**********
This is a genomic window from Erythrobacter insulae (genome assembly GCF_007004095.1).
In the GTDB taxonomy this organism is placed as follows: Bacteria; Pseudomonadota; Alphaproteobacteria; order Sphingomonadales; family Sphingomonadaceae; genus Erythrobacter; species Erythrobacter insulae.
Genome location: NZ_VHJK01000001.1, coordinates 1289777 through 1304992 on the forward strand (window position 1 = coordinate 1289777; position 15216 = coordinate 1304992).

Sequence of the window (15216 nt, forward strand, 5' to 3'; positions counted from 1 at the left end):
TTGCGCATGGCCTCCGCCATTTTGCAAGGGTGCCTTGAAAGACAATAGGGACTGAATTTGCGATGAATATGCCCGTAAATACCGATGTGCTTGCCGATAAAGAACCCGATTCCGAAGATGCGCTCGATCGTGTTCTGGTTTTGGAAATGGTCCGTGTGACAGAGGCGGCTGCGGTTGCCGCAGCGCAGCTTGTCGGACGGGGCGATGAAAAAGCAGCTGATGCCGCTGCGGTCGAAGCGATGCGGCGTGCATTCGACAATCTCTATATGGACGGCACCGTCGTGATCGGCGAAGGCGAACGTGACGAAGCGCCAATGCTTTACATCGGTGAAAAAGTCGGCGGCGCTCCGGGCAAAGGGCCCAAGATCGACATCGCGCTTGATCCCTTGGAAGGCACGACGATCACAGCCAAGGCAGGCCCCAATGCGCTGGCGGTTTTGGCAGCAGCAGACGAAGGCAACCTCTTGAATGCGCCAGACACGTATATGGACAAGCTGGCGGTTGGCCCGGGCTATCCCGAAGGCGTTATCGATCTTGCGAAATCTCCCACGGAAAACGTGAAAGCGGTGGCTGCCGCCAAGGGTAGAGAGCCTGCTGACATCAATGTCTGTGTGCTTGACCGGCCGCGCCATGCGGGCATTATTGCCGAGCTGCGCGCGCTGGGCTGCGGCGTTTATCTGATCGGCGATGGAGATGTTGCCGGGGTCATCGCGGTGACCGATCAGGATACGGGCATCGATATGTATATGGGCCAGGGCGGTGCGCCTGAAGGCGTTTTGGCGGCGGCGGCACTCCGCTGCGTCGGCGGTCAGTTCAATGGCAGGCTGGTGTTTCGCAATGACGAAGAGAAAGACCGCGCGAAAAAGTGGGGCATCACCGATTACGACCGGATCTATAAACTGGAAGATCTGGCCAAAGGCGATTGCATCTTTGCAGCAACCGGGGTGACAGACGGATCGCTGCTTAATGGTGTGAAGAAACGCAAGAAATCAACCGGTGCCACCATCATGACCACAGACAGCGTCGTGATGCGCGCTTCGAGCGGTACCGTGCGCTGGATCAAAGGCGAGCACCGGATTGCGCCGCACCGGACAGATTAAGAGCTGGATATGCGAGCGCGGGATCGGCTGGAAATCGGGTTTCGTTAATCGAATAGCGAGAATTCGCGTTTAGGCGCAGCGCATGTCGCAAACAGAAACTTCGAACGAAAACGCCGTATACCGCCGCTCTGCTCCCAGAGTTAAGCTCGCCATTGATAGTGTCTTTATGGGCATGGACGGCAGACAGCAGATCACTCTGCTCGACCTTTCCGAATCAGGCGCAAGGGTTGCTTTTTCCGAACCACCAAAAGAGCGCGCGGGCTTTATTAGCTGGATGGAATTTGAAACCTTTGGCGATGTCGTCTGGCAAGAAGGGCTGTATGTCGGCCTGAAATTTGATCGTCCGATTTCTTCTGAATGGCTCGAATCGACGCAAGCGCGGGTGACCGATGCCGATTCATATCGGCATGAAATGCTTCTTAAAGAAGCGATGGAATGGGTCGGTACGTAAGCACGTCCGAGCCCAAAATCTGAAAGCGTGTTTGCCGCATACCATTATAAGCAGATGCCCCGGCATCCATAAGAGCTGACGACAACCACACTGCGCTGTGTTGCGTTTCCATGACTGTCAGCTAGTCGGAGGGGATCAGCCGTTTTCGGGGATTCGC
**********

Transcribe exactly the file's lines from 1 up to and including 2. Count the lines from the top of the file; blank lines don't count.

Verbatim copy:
This is a genomic window from Erythrobacter insulae (genome assembly GCF_007004095.1).
In the GTDB taxonomy this organism is placed as follows: Bacteria; Pseudomonadota; Alphaproteobacteria; order Sphingomonadales; family Sphingomonadaceae; genus Erythrobacter; species Erythrobacter insulae.